NEW ORLEANS - Wednesday made two days since 17-year-old Shone Badon’s drowning in Lake Pontchartrain which led to his death.
"I seen one air bubble go up. I thought he was playing. I went under. I couldn't find him,” recalled Tara Pledger.
The second drowning death in six weeks is a caution about the water that Pledger said she experienced first hand.
“It is scary, I mean there are some spots where it just drops,” Pledger noted.
That’s why the University of New Orleans has closed the entire Pontchartrain Beach, while it takes time to better understand the dangers in the water and how the area can be safer.
“Our understanding is that there is a drop-off,” said UNO Chief Marketing Officer Mike Rivault. “Due to the currents in the lake there is a drop-off, so it's deceptive, so people think that you can just keep walking and it's going to be shallow and get deeper.”
Rivault says it seems the drop-off could be more than 15 feet and the location could change day to day depending on the currents. The university believes that same danger exists along all of the water on the south side of the lake, but UNO only has control over Pontchartrain Beach, which it leases from the New Orleans Levee Board.
“It's statutorily supposed to be open to the public, but there is one clause in it that states in dangerous conditions and/or for public safety the beach can be closed,” Rivault pointed out. “We felt that because of the incident on Monday that this constituted public safety.”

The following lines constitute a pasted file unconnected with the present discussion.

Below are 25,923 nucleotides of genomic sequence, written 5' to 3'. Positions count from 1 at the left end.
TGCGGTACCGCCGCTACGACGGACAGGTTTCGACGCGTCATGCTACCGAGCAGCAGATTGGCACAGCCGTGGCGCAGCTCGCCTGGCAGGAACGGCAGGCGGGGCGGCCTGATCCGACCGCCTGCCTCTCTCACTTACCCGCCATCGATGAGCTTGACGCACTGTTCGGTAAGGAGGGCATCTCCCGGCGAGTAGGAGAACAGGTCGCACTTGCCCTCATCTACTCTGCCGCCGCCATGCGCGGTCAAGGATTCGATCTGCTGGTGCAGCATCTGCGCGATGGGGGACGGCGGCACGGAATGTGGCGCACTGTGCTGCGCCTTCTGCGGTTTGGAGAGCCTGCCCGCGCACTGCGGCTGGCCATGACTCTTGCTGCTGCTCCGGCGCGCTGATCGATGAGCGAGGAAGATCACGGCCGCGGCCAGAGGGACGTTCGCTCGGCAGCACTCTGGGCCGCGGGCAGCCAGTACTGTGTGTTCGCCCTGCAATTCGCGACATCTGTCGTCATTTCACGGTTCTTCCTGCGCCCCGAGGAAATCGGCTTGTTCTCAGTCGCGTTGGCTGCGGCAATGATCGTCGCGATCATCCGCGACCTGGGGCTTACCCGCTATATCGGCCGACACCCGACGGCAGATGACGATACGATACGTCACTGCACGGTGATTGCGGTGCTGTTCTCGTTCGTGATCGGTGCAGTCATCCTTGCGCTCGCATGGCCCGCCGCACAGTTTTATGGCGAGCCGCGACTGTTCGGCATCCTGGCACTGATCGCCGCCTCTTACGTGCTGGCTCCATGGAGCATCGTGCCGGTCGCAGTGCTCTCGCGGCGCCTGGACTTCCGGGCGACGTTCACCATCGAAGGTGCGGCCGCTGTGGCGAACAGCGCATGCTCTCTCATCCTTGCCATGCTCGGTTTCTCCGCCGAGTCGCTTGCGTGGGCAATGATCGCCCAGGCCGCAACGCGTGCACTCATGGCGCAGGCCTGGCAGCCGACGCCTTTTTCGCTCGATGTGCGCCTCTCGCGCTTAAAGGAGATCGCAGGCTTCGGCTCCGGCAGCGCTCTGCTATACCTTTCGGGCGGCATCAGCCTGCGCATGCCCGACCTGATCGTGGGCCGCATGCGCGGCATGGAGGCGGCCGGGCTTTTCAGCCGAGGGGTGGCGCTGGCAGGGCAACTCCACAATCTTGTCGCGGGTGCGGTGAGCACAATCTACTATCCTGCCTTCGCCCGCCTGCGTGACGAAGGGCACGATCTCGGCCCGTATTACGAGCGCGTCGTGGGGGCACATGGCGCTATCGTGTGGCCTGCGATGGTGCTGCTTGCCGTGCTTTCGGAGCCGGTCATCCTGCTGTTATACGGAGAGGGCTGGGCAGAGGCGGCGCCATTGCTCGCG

Today beach gates are locked, police are patrolling regularly, and UNO is adding ‘No Trespassing’ signs while planning to extend the fences in to the water.
People are still enjoying the surrounding area remembering what the beach used to be.
“They had the best beach, they had the best water, they had the best sand, everything to go out there,” recalls Raymond Nicolich.
The New Orleans Levee District said nothing has changed outside the beach boundaries and it has no authority to keep people out of the surrounding water. The Lake Pontchartrain Basin Foundation, however, warns area swimmers to swim at their own risk.
UNO hopes to have the water safety figured out in time for the Ironman next Spring, which utilizes beach waters. The closure shouldn’t affect boaters or fishers outside the beach boundaries.